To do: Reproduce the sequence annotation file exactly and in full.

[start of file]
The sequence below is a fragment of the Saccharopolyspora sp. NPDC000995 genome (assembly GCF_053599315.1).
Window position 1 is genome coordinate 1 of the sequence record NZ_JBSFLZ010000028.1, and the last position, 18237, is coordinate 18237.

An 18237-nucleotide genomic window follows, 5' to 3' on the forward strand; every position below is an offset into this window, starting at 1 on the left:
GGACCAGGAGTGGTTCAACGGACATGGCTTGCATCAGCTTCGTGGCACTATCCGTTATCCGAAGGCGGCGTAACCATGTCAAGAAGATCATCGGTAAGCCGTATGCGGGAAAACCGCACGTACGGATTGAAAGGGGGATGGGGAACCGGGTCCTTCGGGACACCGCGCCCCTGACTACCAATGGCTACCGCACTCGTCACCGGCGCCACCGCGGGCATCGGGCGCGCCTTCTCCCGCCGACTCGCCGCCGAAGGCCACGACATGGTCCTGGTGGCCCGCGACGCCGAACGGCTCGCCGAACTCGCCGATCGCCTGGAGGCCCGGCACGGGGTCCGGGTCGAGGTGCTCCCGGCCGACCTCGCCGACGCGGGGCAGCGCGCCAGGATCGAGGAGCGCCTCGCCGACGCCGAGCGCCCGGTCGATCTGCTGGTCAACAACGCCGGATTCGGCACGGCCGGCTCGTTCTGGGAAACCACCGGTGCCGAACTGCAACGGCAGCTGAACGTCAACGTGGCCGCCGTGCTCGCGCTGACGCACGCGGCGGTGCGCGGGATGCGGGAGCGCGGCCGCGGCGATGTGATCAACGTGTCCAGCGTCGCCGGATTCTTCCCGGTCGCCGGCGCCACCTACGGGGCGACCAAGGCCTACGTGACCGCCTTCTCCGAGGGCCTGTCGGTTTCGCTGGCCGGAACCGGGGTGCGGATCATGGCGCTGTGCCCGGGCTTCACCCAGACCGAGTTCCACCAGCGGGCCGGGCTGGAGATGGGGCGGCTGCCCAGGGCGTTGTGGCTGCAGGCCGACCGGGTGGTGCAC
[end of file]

The sequence below is a fragment of the Saccharopolyspora sp. NPDC000995 genome (assembly GCF_053599315.1).
Window position 1 is genome coordinate 1 of the sequence record NZ_JBSFLZ010000028.1, and the last position, 18237, is coordinate 18237.

An 18237-nucleotide genomic window follows, 5' to 3' on the forward strand; every position below is an offset into this window, starting at 1 on the left:
GGACCAGGAGTGGTTCAACGGACATGGCTTGCATCAGCTTCGTGGCACTATCCGTTATCCGAAGGCGGCGTAACCATGTCAAGAAGATCATCGGTAAGCCGTATGCGGGAAAACCGCACGTACGGATTGAAAGGGGGATGGGGAACCGGGTCCTTCGGGACACCGCGCCCCTGACTACCAATGGCTACCGCACTCGTCACCGGCGCCACCGCGGGCATCGGGCGCGCCTTCTCCCGCCGACTCGCCGCCGAAGGCCACGACATGGTCCTGGTGGCCCGCGACGCCGAACGGCTCGCCGAACTCGCCGATCGCCTGGAGGCCCGGCACGGGGTCCGGGTCGAGGTGCTCCCGGCCGACCTCGCCGACGCGGGGCAGCGCGCCAGGATCGAGGAGCGCCTCGCCGACGCCGAGCGCCCGGTCGATCTGCTGGTCAACAACGCCGGATTCGGCACGGCCGGCTCGTTCTGGGAAACCACCGGTGCCGAACTGCAACGGCAGCTGAACGTCAACGTGGCCGCCGTGCTCGCGCTGACGCACGCGGCGGTGCGCGGGATGCGGGAGCGCGGCCGCGGCGATGTGATCAACGTGTCCAGCGTCGCCGGATTCTTCCCGGTCGCCGGCGCCACCTACGGGGCGACCAAGGCCTACGTGACCGCCTTCTCCGAGGGCCTGTCGGTTTCGCTGGCCGGAACCGGGGTGCGGATCATGGCGCTGTGCCCGGGCTTCACCCAGACCGAGTTCCACCAGCGGGCCGGGCTGGAGATGGGGCGGCTGCCCAGGGCGTTGTGGCTGCAGGCCGACCGGGTGGTGCAC